Without this “friendship, this “love,” Hutchinson would never have been able to document the Seminoles of that era and learn of their historical brothers and sisters first hand. The work that Hutchinson did at Brighton defined his career and helped others appreciate a culture their ancestors had destroyed. Healing begins…

The moral of the story?

We too must offer the hand of “friendship” to our “enemies.” This does not mean that we do not stand up for what we believe in, but it does mean that we open our hearts to those who “cannot see.” It is through being open that the power of the Great Spirit will bring back life, and light, to the Florida Everglades, Lake Okeechobee, and to the St Lucie River/Indian River Lagoon.

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*In their own Miccosukee language, the Tribe uses the word “Ka/ha/ya/tle” to refer to the shimmering waters…the Everglades.

A Time for Alligators Along the St Lucie River/Indian River Lagoon

An antique post card reads," A Florida Native." ca 1910. (Thurlow collection.)
An antique post card reads, “A Native of Florida,” ca. 1910. (Thurlow collection.)

I have always liked alligators. I have  been around them as long as I can remember in one way or another. When I was a kid and we would go water skiing near North River Shores close to the North Fork of the St Lucie River, we would see small ones leisurely resting in storm pipes coming out of people’s seawalls;  in my household everyone was always cheering for them as my grandfather Henderson, my parents, and later myself and brother also graduated from University of Florida. Jenny my sister is a traitor and went to Emory. 🙂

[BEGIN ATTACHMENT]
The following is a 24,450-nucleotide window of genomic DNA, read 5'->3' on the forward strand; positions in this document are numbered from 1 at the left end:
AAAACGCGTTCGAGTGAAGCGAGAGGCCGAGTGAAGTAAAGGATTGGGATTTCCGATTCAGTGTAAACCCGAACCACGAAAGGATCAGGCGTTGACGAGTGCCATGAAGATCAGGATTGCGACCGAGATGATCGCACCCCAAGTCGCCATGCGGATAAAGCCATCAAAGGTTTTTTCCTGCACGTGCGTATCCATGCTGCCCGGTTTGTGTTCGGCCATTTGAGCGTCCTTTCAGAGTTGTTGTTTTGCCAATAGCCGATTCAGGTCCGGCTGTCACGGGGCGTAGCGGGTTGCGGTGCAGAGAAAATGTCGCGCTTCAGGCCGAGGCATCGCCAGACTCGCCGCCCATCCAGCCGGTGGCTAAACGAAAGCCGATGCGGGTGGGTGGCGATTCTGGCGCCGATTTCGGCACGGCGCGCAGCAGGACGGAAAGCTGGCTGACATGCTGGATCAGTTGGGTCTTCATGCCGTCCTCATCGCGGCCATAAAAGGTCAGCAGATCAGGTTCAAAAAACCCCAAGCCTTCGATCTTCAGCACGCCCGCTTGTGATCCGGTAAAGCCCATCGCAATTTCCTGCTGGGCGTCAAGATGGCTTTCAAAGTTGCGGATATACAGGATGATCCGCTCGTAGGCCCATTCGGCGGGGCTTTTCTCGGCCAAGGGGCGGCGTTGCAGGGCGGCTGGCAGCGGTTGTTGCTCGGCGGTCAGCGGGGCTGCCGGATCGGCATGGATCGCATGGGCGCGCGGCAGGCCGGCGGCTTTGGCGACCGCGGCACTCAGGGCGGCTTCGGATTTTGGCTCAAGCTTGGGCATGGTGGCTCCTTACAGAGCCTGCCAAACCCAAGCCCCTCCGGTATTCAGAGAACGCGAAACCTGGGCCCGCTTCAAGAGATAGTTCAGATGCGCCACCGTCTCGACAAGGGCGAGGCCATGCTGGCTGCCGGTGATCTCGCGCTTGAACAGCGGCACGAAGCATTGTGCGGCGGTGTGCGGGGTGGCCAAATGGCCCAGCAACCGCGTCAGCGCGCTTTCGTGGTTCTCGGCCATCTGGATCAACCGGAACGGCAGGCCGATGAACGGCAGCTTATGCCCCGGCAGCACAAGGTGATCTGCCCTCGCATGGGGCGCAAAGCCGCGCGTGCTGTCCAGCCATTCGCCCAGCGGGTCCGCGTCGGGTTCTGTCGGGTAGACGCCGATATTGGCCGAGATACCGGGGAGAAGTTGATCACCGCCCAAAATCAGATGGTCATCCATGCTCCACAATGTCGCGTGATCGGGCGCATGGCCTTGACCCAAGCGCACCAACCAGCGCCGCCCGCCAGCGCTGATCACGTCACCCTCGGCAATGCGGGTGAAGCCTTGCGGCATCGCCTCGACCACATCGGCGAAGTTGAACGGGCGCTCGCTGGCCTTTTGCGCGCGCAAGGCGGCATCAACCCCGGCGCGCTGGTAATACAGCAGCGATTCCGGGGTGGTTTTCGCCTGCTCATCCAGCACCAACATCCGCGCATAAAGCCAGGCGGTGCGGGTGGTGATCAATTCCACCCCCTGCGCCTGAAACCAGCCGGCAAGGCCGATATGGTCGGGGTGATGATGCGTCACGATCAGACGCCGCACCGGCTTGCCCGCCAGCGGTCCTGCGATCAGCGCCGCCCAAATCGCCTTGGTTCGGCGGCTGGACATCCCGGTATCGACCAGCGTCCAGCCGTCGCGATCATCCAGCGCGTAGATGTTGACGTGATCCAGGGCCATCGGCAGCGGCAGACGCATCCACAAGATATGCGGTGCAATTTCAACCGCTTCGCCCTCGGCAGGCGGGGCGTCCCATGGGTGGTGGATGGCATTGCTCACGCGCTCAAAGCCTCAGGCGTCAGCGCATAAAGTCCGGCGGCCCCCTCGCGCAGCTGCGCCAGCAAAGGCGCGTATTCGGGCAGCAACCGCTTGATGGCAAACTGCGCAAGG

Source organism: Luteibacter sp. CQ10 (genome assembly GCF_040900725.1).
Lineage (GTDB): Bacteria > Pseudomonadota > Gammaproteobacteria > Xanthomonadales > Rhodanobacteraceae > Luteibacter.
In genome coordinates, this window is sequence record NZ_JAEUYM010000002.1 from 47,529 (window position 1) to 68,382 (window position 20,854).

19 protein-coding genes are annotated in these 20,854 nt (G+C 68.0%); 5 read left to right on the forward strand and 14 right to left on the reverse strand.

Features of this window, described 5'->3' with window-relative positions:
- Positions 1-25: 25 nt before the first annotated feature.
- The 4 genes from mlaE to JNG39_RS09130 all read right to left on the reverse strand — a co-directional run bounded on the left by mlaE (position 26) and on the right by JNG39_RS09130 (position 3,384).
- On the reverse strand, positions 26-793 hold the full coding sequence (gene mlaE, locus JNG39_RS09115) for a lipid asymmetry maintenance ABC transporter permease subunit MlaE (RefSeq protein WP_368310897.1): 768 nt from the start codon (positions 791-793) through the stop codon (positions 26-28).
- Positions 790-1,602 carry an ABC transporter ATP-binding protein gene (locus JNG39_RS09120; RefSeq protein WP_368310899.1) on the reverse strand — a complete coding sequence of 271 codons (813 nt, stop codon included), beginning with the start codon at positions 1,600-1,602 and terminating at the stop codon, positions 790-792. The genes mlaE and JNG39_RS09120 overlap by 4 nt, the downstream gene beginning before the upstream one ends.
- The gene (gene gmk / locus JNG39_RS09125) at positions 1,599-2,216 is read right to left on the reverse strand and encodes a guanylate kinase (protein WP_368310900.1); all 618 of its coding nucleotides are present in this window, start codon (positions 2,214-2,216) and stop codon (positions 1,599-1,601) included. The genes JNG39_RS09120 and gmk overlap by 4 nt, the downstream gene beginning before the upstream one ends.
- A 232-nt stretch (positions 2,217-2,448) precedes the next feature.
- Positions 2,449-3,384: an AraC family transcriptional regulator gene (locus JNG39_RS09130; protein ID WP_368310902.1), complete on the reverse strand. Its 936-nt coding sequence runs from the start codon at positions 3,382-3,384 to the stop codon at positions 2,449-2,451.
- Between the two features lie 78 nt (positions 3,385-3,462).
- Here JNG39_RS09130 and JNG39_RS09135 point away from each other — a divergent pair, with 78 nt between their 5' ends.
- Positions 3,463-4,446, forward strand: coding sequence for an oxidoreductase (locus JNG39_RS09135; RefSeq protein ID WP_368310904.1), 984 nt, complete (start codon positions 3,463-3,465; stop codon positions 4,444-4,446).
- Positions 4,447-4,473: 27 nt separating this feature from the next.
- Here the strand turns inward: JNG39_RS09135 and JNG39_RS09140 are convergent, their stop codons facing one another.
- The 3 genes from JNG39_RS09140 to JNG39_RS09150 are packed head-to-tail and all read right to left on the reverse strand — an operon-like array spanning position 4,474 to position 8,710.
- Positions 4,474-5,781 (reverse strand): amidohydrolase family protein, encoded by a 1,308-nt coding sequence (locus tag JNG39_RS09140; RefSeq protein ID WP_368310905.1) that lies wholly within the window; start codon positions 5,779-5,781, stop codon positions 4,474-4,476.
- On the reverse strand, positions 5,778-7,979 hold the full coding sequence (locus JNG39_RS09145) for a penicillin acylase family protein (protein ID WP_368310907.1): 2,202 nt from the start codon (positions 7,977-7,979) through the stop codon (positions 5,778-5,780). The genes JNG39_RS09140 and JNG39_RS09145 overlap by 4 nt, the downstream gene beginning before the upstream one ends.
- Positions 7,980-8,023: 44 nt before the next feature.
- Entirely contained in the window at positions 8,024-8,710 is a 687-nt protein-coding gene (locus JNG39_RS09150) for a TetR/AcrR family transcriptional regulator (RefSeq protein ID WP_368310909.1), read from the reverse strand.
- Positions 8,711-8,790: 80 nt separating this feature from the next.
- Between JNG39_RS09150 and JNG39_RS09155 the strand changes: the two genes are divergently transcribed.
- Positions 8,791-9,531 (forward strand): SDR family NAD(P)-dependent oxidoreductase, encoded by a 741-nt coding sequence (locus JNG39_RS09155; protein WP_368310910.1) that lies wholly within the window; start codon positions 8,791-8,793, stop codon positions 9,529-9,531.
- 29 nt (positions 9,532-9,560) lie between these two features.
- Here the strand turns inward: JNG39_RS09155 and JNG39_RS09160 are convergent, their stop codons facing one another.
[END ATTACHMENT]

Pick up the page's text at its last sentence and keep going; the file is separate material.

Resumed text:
My parents have an awesome collection of alligator postcards that I will share today, and I figured now is a good time to write about gators as their babies should be hatching soon in nests along the fresh and some brackish areas of the St Lucie River/Indian River Lagoon. The females lay their eggs in early June and the little ones  hatch out about 65 days later.

“Crocodilla” fossil records show alligators have been on the earth for more than 200 million years. That’s pretty amazing in and of itself. But they have had many hardships.

According to Sandra Thurlow’s history writings on our Treasure Coast, when many of the first pioneers came to Florida and took river tours, they often just shot as many as they could “for fun.” This went for egrets and herons too. Sorry. But what a bunch of idiots. I know, I must be open minded and look at things “historically” within the context of the times….kind of like how people drained the whole state with out thinking…